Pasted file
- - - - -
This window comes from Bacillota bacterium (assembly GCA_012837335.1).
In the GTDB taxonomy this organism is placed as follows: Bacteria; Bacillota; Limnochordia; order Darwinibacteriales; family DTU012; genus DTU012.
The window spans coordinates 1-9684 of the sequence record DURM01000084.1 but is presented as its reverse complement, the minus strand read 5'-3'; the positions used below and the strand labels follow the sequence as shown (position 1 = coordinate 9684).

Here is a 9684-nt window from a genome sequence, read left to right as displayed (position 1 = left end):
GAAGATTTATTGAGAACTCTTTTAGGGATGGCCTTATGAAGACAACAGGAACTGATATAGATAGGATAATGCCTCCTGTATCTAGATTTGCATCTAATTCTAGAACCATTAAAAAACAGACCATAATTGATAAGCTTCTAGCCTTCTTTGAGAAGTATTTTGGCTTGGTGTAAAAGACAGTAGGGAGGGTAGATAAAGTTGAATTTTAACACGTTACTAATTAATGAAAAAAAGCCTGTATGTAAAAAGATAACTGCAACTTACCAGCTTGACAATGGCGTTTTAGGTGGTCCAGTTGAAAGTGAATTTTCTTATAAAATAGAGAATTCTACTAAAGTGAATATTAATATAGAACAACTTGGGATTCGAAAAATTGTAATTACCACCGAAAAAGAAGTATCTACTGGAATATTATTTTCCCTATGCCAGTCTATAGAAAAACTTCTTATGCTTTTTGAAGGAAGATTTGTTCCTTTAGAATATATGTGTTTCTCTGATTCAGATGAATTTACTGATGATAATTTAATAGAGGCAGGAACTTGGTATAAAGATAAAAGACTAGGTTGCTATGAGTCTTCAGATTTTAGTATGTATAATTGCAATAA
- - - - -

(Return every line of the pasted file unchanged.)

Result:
This window comes from Bacillota bacterium (assembly GCA_012837335.1).
In the GTDB taxonomy this organism is placed as follows: Bacteria; Bacillota; Limnochordia; order Darwinibacteriales; family DTU012; genus DTU012.
The window spans coordinates 1-9684 of the sequence record DURM01000084.1 but is presented as its reverse complement, the minus strand read 5'-3'; the positions used below and the strand labels follow the sequence as shown (position 1 = coordinate 9684).

Here is a 9684-nt window from a genome sequence, read left to right as displayed (position 1 = left end):
GAAGATTTATTGAGAACTCTTTTAGGGATGGCCTTATGAAGACAACAGGAACTGATATAGATAGGATAATGCCTCCTGTATCTAGATTTGCATCTAATTCTAGAACCATTAAAAAACAGACCATAATTGATAAGCTTCTAGCCTTCTTTGAGAAGTATTTTGGCTTGGTGTAAAAGACAGTAGGGAGGGTAGATAAAGTTGAATTTTAACACGTTACTAATTAATGAAAAAAAGCCTGTATGTAAAAAGATAACTGCAACTTACCAGCTTGACAATGGCGTTTTAGGTGGTCCAGTTGAAAGTGAATTTTCTTATAAAATAGAGAATTCTACTAAAGTGAATATTAATATAGAACAACTTGGGATTCGAAAAATTGTAATTACCACCGAAAAAGAAGTATCTACTGGAATATTATTTTCCCTATGCCAGTCTATAGAAAAACTTCTTATGCTTTTTGAAGGAAGATTTGTTCCTTTAGAATATATGTGTTTCTCTGATTCAGATGAATTTACTGATGATAATTTAATAGAGGCAGGAACTTGGTATAAAGATAAAAGACTAGGTTGCTATGAGTCTTCAGATTTTAGTATGTATAATTGCAATAA